Keywords: globalization, income tax, migration, progressivity, redistribution, tax competition.
    JEL: F22 H23 H24 H26 I38
    Date: 2018–04
  13. By: Ortega, Francesc (Queens College, CUNY); Hsin, Amy (Queens College, CUNY)
    Abstract: Wage gaps between documented (including natives) and undocumented workers may reflect employer exploitation, endogenous occupational sorting and productivity losses associated with lack of legal status. Identification of the undocumented productivity penalty is crucial to estimate the aggregate economic gains from legalization. This paper presents a new identification strategy based on the interplay between educational attainment and occupational barriers. Our main finding is that lack of legal status reduces the productivity of undocumented workers by about 12%. We also find that Dreamers are positively selected compared to similarly skilled natives, as one would expect if they face occupational barriers (Hsieh et al., 2013). Our estimates also imply that the degree of employer exploitation is likely to be small, suggesting that employer competition bids up the wages of undocumented workers and aligns them with their productivity. Last, we also find evidence suggesting that the occupational choices of undocumented workers are heavily influenced by licensing requirements and by the degree of exposure to apprehension by immigration enforcement agencies. In sum, our results strongly suggest that occupational barriers associated with lack of legal status lead to misallocation of talent and negatively affect economic growth.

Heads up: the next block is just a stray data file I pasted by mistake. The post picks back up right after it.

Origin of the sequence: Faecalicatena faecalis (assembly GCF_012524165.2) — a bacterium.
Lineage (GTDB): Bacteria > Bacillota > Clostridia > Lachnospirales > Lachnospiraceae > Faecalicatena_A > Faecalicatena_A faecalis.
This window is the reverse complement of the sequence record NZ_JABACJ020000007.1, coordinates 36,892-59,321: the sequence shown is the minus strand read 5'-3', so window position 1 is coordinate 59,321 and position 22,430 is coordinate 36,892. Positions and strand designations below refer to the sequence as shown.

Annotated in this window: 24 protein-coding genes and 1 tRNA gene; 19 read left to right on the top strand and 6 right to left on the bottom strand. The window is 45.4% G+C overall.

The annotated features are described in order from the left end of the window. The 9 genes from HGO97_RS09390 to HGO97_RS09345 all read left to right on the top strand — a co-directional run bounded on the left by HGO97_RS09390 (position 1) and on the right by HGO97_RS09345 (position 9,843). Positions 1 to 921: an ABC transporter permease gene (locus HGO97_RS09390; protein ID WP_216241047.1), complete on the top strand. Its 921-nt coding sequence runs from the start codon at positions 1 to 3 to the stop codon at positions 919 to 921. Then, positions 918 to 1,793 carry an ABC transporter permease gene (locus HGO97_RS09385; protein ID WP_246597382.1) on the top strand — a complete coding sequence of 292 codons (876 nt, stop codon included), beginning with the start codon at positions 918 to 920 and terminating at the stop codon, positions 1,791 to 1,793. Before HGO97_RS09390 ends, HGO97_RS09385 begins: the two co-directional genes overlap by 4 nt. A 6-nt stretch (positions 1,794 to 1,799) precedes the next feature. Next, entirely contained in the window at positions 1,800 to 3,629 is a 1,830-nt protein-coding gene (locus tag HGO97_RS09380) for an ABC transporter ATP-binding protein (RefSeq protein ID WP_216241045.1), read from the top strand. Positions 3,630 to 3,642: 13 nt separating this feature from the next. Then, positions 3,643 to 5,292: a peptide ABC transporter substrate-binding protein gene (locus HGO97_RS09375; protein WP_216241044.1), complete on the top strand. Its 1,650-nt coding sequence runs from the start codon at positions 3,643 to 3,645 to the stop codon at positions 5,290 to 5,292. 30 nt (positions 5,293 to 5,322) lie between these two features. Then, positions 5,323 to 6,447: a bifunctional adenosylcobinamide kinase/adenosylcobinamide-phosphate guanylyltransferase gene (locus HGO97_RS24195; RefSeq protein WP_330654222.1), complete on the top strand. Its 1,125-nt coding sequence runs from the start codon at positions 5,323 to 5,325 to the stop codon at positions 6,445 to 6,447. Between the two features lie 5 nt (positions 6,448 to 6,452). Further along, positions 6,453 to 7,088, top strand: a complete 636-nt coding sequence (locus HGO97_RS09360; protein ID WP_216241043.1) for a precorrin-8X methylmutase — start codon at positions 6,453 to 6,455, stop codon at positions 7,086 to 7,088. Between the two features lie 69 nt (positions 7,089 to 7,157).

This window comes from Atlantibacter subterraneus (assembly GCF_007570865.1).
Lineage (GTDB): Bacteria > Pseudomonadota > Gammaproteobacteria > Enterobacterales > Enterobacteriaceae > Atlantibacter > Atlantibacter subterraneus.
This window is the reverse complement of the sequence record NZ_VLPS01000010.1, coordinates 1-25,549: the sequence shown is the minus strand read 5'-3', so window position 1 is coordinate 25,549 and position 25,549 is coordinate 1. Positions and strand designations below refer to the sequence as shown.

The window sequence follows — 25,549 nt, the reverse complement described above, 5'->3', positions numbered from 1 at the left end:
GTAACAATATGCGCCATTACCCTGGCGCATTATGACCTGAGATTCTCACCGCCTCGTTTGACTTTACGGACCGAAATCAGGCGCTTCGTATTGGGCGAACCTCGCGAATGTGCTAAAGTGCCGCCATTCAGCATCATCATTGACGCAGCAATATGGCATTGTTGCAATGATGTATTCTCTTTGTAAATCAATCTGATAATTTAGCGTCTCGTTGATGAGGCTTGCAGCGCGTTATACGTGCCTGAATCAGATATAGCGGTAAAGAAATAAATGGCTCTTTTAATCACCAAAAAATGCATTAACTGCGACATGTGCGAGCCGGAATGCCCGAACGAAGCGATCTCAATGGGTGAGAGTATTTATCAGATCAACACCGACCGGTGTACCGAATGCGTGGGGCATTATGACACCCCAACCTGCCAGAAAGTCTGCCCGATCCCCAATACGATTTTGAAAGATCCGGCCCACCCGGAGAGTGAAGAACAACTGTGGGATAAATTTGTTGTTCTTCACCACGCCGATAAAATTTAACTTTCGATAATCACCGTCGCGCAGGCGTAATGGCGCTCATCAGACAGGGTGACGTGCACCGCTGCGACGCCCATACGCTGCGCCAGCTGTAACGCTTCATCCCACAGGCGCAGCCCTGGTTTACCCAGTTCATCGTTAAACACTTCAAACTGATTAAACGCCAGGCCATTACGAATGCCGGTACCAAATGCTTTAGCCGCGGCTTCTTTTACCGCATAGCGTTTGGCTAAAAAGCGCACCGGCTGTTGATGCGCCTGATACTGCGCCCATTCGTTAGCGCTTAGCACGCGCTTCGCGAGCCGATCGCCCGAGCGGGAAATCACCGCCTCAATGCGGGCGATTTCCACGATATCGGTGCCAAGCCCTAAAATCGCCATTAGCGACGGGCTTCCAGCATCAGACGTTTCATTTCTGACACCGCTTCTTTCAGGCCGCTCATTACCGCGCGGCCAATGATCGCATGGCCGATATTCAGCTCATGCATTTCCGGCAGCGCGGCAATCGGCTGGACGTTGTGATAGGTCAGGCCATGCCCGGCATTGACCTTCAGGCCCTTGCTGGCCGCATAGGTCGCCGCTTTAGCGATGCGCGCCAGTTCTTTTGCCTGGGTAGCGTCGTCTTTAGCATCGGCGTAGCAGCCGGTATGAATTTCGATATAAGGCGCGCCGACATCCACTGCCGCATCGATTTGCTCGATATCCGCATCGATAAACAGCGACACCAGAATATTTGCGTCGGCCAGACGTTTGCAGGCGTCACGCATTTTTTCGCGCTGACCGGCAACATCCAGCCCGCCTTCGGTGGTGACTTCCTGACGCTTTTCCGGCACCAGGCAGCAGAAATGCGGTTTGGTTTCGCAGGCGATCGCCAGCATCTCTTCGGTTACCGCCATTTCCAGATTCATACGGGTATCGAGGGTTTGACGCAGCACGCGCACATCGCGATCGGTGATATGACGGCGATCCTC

Keywords: migration, undocumented, legalization, amnesty, dreamers
    JEL: J15 J24 J31
    Date: 2018–07
  14. By: Lopez Barrera, E.